It's certainly changed since we've grown up. I can't say it has gotten smaller, but I remember that walk from Jenkinsons South to Frank's used to feel like an eternity. And dammit, Frank's took those big huge scary clown faces off of the awning of the arcade. We hit the bar near the aquarium, had a beer, and decided to stroll the boardwalk for a while, looking for pinball. We found 2 machines in Frank's: a Monopoly pinball machine that was unplugged, and a Twilight Zone.
While I love Twilight Zone the show, I really don't like the pinball game. I get a lot of heat for this, since it seems to be a popular one, but I don't like the pacing, I don't like the placement, and for god's sake, I hate that rubber ball. We played it a few times, patronizing it if you will, before watching a few of the locals play DDR and hitting the planks again. We went into the middle Jenkinson's Arcade (they're all named Jenkinsons in one form or another) and found an entire row of pinball in the back. Five, if I remember correctly. But there it was, in the middle: my favorite, my baby. The Addams Family Pinball Game.
Taking this story even further back, allow me to expand upon my love for the Addams Family Pinball. Picture it: Chester, New Jersey, 1994ish. calamine_tea and I were working at the Chester Flea Market harking and scooping Italian Ice. Before climbing into the Firebird and cranking a bit of Rage Against the Machine (hey, shut up. We were 16. We didn't know any better), we'd stop into the arcade in the Chester Springs Shopping Center to meet up with Pookie for some pinball and a few games of pool. I'd usually play about $5 worth of Addams Family every Sunday. I kept a log in my purse of my high scores. If memory serves, my highest game that year was 119 million.
When Gamer and I walked into Jenkinsons those 2 short weeks ago, it was the first thing I saw, as if a halo of light pooled around it calling to me. I pumped in about 5 credits worth of quarters and away I played. But the halcyon days of my pinball career were long gone. I was slumping and slumping bad. 9 million. 17 million. 13 million. Terrible, terrible, terrible. I was getting ready to quit, but when I saw that Gamer was fighting his way to the title belt at Tecmo Wrestling, I decided that I wasn't going to leave until I at least got the replay score, which was at a pathetic 42 million. A few games later, I got it, and I was satisfied, comfortable in the fact that the good old days were gone, and that I was out of practice. We got another beer and went back to Grandma's.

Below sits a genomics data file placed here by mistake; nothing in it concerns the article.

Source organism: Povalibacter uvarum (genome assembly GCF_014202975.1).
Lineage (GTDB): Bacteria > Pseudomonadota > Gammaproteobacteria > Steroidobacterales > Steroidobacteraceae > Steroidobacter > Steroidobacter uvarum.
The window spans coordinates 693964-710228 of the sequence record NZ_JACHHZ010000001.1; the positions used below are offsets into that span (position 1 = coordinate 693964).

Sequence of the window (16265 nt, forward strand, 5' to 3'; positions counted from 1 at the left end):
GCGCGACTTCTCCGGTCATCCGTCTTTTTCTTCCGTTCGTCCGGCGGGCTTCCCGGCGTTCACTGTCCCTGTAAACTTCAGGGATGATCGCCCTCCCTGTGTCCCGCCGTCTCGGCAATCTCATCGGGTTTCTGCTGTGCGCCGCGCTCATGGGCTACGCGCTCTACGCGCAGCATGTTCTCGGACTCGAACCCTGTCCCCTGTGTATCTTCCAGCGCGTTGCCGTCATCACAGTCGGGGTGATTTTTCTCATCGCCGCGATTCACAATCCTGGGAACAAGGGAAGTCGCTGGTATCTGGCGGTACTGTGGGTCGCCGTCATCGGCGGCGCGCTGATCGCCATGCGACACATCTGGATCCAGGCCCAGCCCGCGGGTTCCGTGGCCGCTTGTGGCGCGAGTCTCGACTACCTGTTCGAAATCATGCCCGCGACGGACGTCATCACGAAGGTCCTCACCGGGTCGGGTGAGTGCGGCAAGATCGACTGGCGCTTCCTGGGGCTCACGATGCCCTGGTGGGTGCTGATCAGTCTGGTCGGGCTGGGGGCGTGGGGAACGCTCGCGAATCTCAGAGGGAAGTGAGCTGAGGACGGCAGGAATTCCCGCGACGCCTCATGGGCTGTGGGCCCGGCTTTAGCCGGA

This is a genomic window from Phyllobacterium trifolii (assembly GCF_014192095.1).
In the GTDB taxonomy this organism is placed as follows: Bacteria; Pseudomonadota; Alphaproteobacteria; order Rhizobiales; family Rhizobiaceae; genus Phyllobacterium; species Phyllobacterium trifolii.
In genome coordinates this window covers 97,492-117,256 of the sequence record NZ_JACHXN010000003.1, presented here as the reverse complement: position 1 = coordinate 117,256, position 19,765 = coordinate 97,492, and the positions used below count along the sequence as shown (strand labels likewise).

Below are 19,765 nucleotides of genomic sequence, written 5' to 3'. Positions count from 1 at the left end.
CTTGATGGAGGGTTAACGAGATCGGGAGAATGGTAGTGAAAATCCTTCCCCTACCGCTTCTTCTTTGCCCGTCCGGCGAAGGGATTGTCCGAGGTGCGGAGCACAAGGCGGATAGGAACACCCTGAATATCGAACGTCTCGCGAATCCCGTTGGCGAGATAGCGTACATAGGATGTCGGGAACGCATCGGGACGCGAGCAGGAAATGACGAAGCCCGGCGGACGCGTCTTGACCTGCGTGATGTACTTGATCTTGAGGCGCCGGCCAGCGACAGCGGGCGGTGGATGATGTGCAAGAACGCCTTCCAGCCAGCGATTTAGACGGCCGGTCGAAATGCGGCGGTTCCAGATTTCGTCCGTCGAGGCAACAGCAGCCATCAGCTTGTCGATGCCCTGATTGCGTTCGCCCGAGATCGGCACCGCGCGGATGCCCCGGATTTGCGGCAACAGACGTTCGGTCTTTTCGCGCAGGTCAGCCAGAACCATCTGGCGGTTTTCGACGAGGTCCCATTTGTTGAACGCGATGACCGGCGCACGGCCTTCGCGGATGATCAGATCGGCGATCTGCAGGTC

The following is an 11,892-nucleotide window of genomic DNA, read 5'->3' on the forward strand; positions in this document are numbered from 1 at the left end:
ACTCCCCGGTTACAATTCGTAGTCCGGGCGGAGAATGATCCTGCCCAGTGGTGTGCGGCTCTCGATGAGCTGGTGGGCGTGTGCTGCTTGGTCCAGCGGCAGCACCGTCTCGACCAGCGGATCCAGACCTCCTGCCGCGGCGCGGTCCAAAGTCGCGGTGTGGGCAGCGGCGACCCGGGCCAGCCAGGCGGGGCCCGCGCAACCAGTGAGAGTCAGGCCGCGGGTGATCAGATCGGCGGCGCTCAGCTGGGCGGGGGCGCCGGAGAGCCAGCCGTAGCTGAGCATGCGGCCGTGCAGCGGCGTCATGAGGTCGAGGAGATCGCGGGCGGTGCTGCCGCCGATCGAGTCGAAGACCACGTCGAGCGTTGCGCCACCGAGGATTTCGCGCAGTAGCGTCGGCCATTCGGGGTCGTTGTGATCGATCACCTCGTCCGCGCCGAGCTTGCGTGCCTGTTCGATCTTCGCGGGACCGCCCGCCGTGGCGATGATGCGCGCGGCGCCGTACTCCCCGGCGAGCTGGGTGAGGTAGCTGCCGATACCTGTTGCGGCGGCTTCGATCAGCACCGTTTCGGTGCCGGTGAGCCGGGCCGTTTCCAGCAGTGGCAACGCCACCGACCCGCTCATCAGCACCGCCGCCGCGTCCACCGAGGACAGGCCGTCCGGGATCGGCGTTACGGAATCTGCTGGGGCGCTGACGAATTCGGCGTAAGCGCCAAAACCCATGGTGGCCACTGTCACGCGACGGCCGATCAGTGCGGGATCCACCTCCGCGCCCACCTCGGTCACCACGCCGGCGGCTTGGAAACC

This past weekend, my mom and I went on our annual trip together to Wrightsville Beach, NC. We get the same room in the same hotel every year, and the plan works out that I fly down to Raleigh, she picks me up with the car all set and ready for the weekend, and we make the hour and a half or so drive to the beach straight from the airport. I touched on how awesome the weather was, how much fun we had, and how great the water was, but I failed to mention how tan I got. Everybody's got to have a mutant ability, mine has got to be my uncanny tanning skills. Even when I went to Hawaii with Dale, the local native Hawaiians even complimented me on how well I tanned, and how the rest of the haoles just come out and burn. They knew.
Sunday morning, we checked out of the hotel, planned on going to the beach for a while, going to a beachcrap store, and getting some breakfast. This year, the pier that they had been building since mom and I started this tradition was finally completed and open to the public. As we were packing up the car, I noticed a sign that said "Now Serving Breakfast" at the new snack bar on the pier. I suggested that we eat there rather than make a special trip, and mom was all for it. The pier is brand shiny new, and a long overdue addition to the beach point. We opened the door, and there it was: bathed in a halo of light, beckoning me. Addams Family Pinball.
I squealed with delight and told my mom what I had found, ordered my breakfast and put 3 credits in the machine. Considering the caliber of games I had been playing the week before, I thought I'd go through that dollar in no time. A while later, mom came over to tell me that our meals were ready and she had them on the table. I was still on the first ball of my first game, having already won two extra balls and was in the middle of my second multiball. I think I can come out and say it: it was my best game ever. Final score: 154 million.
I returned to my patiently waiting mother and wolfed down my breakfast, hoping that no one would play the remaining credits that were on the machine, apologized to her for being distracted, but she said that the look of total glee and elation on my face was worth it. I got back to the machine to find all of my credits there. I managed to get five games out of that dollar (both of the extras were from replay scores, no matches), got a total of 4 or 5 extra balls, broke 100 million twice.
But the best part was how it all came back. All of the sound bytes were right there in my head. I knew exactly what to do when I heard what. I knew what sound was going to play when I hit the right thing. It made perfect sense, and I was one with the game.
Best. Game. Ever.